Everywhere I go in Liverpool, I see so many Beatles tour guides using “Liddypool” to help give tours to their visitors. I am so privileged, and cannot thank everyone enough for your support.
I love what I do; it is a labour of love. I just want to share my amazing city of Liverpool, and why it was crucial in the evolution of The Beatles; they could not have come from any other city.
Norman Chapman – “Big feller; He Was a Good Drummer”
George Harrison said: “Big feller, did not talk much. In fact, I can’t remember a word he ever said to me. He was a good drummer, though, and that’s for sure.” Ringo later commented: “The boys told me they had this drummer they heard rehearsing on his own. They thought a hell of a lot of him.”
When I first came across the name of Norman Chapman, he was a footnote in Beatles history. He only gave one interview, many years ago, to BBC Radio Merseyside’s Spencer Leigh. There were no photographs of him; there was very little biography, and that was about that.
The Exclusive Story of Norman Chapman
When I was working on my second book, “The Fab one hundred and Four: The Evolution of The Beatles“, I was determined to find out more about Norman. It took me months of research, and eventually I was able to trace Norman’s daughter, Anne-Marie. After talking together, I was very honoured that she was prepared to trust me with telling her father’s story, and to entrust the photographs to me alone. I gave her my word that she could check the story before it was published, so that it was what she wanted, as this would be his legacy.
She also entrusted me with family photographs, none of which had been published before. If you see any of these photos, they will have been lifted from my book. I was proud and honoured to tell Norman’s story.
The Others Liked Him Too
He was only with The Silver Beatles for a few short weeks, but it was clear that he settled in well with them, judging by George Harrison’s quote above. Allan Williams, their manager, also commented that; “He was a big guy, about six feet two, and spoke in a very quiet, gentle voice. His drumming was a hobby and he hadn’t even sat in with a band before. I told him about the band, and that they were playing around Merseyside, earning about ten pounds a night, and asked him if he was interested. ‘I sure am,’ he told me, ‘I could do with the money because drum kits are so expensive. That’ll help me pay off the money for the kit.’ The others liked him too.”
the beatles and hamburg: A National DIS-Service
Norman should have been the drummer who went with The Beatles to Hamburg, but around 2 weeks before they were due to depart for Germany, he was called-up for National Service, and had to join the army for 2 years. He would miss out on the trip, but it created the opportunity for Pete Best to join the group.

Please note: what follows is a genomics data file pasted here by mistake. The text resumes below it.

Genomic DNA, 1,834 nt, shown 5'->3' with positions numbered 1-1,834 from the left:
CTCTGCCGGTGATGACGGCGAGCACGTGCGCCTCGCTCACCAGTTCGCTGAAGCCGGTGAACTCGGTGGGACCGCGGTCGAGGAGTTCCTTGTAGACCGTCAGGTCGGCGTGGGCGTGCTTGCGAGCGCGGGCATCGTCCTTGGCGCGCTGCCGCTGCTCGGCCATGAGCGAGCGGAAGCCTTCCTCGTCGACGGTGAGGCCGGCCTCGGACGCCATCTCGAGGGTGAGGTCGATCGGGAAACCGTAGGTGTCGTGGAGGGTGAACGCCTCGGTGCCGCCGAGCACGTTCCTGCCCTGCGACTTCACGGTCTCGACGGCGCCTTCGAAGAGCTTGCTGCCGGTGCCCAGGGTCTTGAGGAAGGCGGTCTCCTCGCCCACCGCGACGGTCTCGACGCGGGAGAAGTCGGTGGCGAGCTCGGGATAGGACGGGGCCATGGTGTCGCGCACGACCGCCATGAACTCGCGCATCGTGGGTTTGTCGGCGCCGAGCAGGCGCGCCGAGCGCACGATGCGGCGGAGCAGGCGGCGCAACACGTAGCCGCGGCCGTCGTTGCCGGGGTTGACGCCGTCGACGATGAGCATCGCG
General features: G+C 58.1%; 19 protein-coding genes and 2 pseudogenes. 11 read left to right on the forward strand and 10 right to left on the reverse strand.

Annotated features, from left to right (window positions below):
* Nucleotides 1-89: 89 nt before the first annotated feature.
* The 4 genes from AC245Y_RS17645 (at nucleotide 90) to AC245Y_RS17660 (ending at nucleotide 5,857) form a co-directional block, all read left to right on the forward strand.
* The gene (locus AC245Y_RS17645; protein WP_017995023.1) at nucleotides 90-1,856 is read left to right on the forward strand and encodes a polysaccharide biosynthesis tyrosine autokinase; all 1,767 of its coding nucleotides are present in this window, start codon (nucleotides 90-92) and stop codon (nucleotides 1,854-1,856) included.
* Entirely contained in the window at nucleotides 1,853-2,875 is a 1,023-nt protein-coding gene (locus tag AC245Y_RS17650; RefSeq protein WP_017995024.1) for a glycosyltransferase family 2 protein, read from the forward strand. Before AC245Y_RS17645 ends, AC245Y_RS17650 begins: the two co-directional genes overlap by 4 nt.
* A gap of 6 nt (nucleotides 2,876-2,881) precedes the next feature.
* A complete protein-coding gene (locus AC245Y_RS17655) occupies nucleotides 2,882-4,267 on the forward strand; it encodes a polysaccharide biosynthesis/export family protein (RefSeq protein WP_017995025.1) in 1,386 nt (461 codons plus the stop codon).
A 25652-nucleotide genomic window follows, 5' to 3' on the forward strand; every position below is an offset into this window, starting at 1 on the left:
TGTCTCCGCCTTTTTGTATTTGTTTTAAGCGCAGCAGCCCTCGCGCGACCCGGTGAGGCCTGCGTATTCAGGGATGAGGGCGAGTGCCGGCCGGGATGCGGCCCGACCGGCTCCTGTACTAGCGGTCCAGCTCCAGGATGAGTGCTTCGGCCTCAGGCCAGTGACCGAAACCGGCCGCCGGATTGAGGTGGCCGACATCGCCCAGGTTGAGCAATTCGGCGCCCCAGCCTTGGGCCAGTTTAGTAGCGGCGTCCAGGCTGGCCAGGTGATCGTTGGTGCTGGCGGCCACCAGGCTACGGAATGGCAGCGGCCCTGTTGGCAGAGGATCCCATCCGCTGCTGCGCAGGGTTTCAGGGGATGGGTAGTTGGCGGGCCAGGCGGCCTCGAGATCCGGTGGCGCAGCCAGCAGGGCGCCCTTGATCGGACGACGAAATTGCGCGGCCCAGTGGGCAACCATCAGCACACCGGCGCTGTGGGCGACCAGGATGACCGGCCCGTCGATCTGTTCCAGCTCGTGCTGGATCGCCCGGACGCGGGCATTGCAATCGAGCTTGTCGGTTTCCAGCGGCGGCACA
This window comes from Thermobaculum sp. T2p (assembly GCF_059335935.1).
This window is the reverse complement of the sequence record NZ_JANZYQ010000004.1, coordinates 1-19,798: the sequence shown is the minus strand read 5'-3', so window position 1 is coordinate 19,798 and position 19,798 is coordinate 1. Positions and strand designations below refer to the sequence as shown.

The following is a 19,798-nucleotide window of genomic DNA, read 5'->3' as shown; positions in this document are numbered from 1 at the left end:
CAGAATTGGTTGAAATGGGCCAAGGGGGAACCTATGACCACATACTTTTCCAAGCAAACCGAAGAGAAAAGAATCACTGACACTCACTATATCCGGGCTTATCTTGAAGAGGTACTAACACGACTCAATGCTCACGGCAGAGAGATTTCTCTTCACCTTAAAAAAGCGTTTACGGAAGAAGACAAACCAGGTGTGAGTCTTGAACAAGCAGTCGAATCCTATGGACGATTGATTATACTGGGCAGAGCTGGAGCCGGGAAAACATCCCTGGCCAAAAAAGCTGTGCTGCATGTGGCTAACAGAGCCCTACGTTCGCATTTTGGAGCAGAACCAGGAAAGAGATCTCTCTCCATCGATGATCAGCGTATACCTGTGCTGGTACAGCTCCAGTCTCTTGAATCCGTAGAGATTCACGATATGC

When you’ve been researching The Beatles for nearly 20 years like I have, there aren’t many things that can surprise me. Having gone to Ringo’s school in the Dingle, and lived near Penny Lane for 30 years; my three daughters were born in the same hospital as John Lennon, and attended the same primary/ elementary school as John and George. But there was one surprise waiting for me when I spoke to Charlie Roberts.
Meet Charlie Roberts
Charlie decided to ask his friend Colin Hanton’s group The Quarrymen to perform in his street in Toxteth; Rosebery Street. The occasion was the 750th anniversary of the founding of Liverpool in 1207. Charlie thought that a skiffle group would add some great fun to the celebrations. Not only did he invite The Quarrymen, but when he borrowed a little camera and took a few photos. These turned out to be the very first photos ever taken of John Lennon performing with The Quarrymen.
“At that time,” remarked Charlie, “The Quarrymen would play anywhere for free, because they were doing it for fun. They became more serious after Paul joined, and maybe John was taking it serious, but it was really just friends having some fun. They all turned up, and set themselves up on the back of a wagon that Fred Tyler had brought along. He also wired up a speaker system so that they had something for the microphones, so they made quite a loud noise, which was good.”
“I thought they were great, playing good music and entertaining. When you compare them to other bands, I suppose they weren’t that good, but I enjoyed listening to them, and so did the crowd “I can’t remember what songs they played, but it was good fun. The street was decorated with bunting, and we had sandwiches and drinks, and had a good time.”
John Lennon causing trouble!
“There was an incident involving John, who seemed to upset some of the lads in the crowd. I think he had been winking at some of the girls, and it became obvious that there could be trouble, so as soon as they finished, they grabbed their instruments, and ran into my mum’s house. Some reports have said that the police came and escorted them to the bus stop, but The Quarrymen just stayed in our house for about an hour, and then after everyone had gone, they went home.”
“The party was such a success,” said Charlie, “that the City Council awarded us a prize for the best decorated street, and so the following week we had a second party, with entertainment provided by The Merseysippi Jazz Band, all paid for by the City Council, which was great.”